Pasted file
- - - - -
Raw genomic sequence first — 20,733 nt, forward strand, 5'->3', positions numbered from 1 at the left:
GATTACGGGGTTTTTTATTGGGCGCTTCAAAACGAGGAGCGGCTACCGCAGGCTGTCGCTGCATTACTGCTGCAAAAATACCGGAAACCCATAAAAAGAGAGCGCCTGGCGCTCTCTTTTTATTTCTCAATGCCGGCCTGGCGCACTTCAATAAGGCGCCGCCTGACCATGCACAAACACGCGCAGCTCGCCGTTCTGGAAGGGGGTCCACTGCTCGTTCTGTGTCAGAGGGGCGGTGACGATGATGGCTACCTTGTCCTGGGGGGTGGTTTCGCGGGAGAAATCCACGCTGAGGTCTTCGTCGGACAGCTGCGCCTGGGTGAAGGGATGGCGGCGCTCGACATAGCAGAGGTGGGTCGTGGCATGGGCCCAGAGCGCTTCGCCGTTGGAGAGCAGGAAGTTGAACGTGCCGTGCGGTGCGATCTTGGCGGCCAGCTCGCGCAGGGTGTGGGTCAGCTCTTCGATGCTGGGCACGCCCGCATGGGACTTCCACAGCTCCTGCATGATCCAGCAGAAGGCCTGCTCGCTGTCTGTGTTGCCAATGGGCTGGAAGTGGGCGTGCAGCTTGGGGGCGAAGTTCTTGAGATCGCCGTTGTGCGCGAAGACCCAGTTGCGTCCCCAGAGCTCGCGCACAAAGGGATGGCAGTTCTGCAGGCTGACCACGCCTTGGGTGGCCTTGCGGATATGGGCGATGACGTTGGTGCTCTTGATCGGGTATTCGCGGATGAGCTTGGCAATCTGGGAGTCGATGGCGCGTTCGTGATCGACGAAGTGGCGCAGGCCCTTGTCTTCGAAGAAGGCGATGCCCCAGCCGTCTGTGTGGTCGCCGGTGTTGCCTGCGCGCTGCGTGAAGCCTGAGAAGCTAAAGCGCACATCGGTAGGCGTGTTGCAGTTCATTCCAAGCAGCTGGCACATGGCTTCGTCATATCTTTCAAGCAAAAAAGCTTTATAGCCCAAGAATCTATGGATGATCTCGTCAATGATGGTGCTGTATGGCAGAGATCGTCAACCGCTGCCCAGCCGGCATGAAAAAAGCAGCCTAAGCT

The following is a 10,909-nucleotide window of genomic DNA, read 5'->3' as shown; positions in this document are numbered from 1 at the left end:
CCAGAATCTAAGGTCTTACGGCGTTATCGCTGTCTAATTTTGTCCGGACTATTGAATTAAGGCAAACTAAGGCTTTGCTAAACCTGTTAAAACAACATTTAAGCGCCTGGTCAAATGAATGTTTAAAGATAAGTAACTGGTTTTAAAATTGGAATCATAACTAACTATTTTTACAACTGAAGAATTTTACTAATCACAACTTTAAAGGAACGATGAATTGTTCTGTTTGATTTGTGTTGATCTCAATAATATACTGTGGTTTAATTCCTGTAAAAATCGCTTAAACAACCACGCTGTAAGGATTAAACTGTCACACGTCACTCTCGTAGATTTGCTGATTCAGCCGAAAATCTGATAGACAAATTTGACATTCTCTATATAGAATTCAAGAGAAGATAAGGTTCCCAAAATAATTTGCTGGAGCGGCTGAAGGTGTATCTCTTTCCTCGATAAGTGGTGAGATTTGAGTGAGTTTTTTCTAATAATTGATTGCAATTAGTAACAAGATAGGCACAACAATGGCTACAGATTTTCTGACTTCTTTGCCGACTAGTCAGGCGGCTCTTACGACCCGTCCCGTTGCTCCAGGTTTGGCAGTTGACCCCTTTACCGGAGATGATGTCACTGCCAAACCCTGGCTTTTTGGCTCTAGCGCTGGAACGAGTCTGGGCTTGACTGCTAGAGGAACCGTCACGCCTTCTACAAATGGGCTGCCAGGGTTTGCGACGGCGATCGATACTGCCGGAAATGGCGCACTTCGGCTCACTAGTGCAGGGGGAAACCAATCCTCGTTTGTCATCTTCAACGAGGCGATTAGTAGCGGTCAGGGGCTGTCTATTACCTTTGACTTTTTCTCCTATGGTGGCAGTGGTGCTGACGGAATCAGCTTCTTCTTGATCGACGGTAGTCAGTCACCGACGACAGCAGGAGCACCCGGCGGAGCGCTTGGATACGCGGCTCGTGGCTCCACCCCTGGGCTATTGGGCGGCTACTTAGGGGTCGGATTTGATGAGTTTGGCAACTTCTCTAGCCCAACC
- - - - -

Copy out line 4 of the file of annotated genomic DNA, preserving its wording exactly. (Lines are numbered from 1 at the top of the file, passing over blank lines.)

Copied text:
CCAGAATCTAAGGTCTTACGGCGTTATCGCTGTCTAATTTTGTCCGGACTATTGAATTAAGGCAAACTAAGGCTTTGCTAAACCTGTTAAAACAACATTTAAGCGCCTGGTCAAATGAATGTTTAAAGATAAGTAACTGGTTTTAAAATTGGAATCATAACTAACTATTTTTACAACTGAAGAATTTTACTAATCACAACTTTAAAGGAACGATGAATTGTTCTGTTTGATTTGTGTTGATCTCAATAATATACTGTGGTTTAATTCCTGTAAAAATCGCTTAAACAACCACGCTGTAAGGATTAAACTGTCACACGTCACTCTCGTAGATTTGCTGATTCAGCCGAAAATCTGATAGACAAATTTGACATTCTCTATATAGAATTCAAGAGAAGATAAGGTTCCCAAAATAATTTGCTGGAGCGGCTGAAGGTGTATCTCTTTCCTCGATAAGTGGTGAGATTTGAGTGAGTTTTTTCTAATAATTGATTGCAATTAGTAACAAGATAGGCACAACAATGGCTACAGATTTTCTGACTTCTTTGCCGACTAGTCAGGCGGCTCTTACGACCCGTCCCGTTGCTCCAGGTTTGGCAGTTGACCCCTTTACCGGAGATGATGTCACTGCCAAACCCTGGCTTTTTGGCTCTAGCGCTGGAACGAGTCTGGGCTTGACTGCTAGAGGAACCGTCACGCCTTCTACAAATGGGCTGCCAGGGTTTGCGACGGCGATCGATACTGCCGGAAATGGCGCACTTCGGCTCACTAGTGCAGGGGGAAACCAATCCTCGTTTGTCATCTTCAACGAGGCGATTAGTAGCGGTCAGGGGCTGTCTATTACCTTTGACTTTTTCTCCTATGGTGGCAGTGGTGCTGACGGAATCAGCTTCTTCTTGATCGACGGTAGTCAGTCACCGACGACAGCAGGAGCACCCGGCGGAGCGCTTGGATACGCGGCTCGTGGCTCCACCCCTGGGCTATTGGGCGGCTACTTAGGGGTCGGATTTGATGAGTTTGGCAACTTCTCTAGCCCAACC